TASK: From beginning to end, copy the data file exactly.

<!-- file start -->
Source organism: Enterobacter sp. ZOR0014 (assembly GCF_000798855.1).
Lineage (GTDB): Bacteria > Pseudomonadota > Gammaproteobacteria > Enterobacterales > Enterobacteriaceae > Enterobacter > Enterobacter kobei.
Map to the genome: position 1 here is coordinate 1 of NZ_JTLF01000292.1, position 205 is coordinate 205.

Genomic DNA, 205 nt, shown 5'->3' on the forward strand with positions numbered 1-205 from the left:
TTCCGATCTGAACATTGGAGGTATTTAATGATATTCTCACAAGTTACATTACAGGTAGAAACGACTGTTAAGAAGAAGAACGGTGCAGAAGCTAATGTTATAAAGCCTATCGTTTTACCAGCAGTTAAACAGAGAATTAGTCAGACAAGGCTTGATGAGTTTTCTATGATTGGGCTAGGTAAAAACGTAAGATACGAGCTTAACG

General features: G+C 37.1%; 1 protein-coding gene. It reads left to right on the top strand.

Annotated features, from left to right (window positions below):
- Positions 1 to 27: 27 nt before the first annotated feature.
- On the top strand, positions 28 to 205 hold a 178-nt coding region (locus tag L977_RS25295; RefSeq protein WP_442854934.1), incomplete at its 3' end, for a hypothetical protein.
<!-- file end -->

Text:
Source organism: Enterobacter sp. ZOR0014 (assembly GCF_000798855.1).
Lineage (GTDB): Bacteria > Pseudomonadota > Gammaproteobacteria > Enterobacterales > Enterobacteriaceae > Enterobacter > Enterobacter kobei.
Map to the genome: position 1 here is coordinate 1 of NZ_JTLF01000292.1, position 205 is coordinate 205.

Genomic DNA, 205 nt, shown 5'->3' on the forward strand with positions numbered 1-205 from the left:
TTCCGATCTGAACATTGGAGGTATTTAATGATATTCTCACAAGTTACATTACAGGTAGAAACGACTGTTAAGAAGAAGAACGGTGCAGAAGCTAATGTTATAAAGCCTATCGTTTTACCAGCAGTTAAACAGAGAATTAGTCAGACAAGGCTTGATGAGTTTTCTATGATTGGGCTAGGTAAAAACGTAAGATACGAGCTTAACG

General features: G+C 37.1%; 1 protein-coding gene. It reads left to right on the top strand.

Annotated features, from left to right (window positions below):
- Positions 1 to 27: 27 nt before the first annotated feature.
- On the top strand, positions 28 to 205 hold a 178-nt coding region (locus tag L977_RS25295; RefSeq protein WP_442854934.1), incomplete at its 3' end, for a hypothetical protein.